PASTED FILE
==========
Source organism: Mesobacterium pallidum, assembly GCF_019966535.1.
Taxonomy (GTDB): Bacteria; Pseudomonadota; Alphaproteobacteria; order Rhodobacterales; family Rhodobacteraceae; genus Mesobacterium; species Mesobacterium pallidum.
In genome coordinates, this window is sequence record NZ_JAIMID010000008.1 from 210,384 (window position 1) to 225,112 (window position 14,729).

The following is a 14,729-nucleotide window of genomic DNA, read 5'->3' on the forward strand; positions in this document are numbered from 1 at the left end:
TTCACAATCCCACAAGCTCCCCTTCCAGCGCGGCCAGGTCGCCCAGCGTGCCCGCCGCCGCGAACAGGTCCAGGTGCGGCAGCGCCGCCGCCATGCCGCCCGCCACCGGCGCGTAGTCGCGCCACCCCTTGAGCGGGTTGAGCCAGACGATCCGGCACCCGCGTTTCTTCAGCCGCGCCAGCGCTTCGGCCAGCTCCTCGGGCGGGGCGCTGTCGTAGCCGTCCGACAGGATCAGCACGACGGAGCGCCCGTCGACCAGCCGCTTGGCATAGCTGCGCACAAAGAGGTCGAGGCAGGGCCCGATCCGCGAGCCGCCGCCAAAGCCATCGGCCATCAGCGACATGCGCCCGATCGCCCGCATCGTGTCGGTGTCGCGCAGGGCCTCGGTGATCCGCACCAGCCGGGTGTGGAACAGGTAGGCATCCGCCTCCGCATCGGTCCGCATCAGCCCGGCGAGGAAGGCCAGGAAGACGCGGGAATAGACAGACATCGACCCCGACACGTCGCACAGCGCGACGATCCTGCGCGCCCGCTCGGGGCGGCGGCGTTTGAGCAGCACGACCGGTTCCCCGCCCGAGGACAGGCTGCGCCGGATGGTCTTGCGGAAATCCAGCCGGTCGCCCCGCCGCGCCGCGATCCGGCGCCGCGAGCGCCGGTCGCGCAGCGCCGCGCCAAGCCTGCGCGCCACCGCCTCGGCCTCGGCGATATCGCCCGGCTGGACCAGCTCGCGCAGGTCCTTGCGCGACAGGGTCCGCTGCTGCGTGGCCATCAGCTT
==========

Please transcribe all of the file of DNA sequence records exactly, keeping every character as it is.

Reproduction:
Source organism: Mesobacterium pallidum, assembly GCF_019966535.1.
Taxonomy (GTDB): Bacteria; Pseudomonadota; Alphaproteobacteria; order Rhodobacterales; family Rhodobacteraceae; genus Mesobacterium; species Mesobacterium pallidum.
In genome coordinates, this window is sequence record NZ_JAIMID010000008.1 from 210,384 (window position 1) to 225,112 (window position 14,729).

The following is a 14,729-nucleotide window of genomic DNA, read 5'->3' on the forward strand; positions in this document are numbered from 1 at the left end:
TTCACAATCCCACAAGCTCCCCTTCCAGCGCGGCCAGGTCGCCCAGCGTGCCCGCCGCCGCGAACAGGTCCAGGTGCGGCAGCGCCGCCGCCATGCCGCCCGCCACCGGCGCGTAGTCGCGCCACCCCTTGAGCGGGTTGAGCCAGACGATCCGGCACCCGCGTTTCTTCAGCCGCGCCAGCGCTTCGGCCAGCTCCTCGGGCGGGGCGCTGTCGTAGCCGTCCGACAGGATCAGCACGACGGAGCGCCCGTCGACCAGCCGCTTGGCATAGCTGCGCACAAAGAGGTCGAGGCAGGGCCCGATCCGCGAGCCGCCGCCAAAGCCATCGGCCATCAGCGACATGCGCCCGATCGCCCGCATCGTGTCGGTGTCGCGCAGGGCCTCGGTGATCCGCACCAGCCGGGTGTGGAACAGGTAGGCATCCGCCTCCGCATCGGTCCGCATCAGCCCGGCGAGGAAGGCCAGGAAGACGCGGGAATAGACAGACATCGACCCCGACACGTCGCACAGCGCGACGATCCTGCGCGCCCGCTCGGGGCGGCGGCGTTTGAGCAGCACGACCGGTTCCCCGCCCGAGGACAGGCTGCGCCGGATGGTCTTGCGGAAATCCAGCCGGTCGCCCCGCCGCGCCGCGATCCGGCGCCGCGAGCGCCGGTCGCGCAGCGCCGCGCCAAGCCTGCGCGCCACCGCCTCGGCCTCGGCGATATCGCCCGGCTGGACCAGCTCGCGCAGGTCCTTGCGCGACAGGGTCCGCTGCTGCGTGGCCATCAGCTT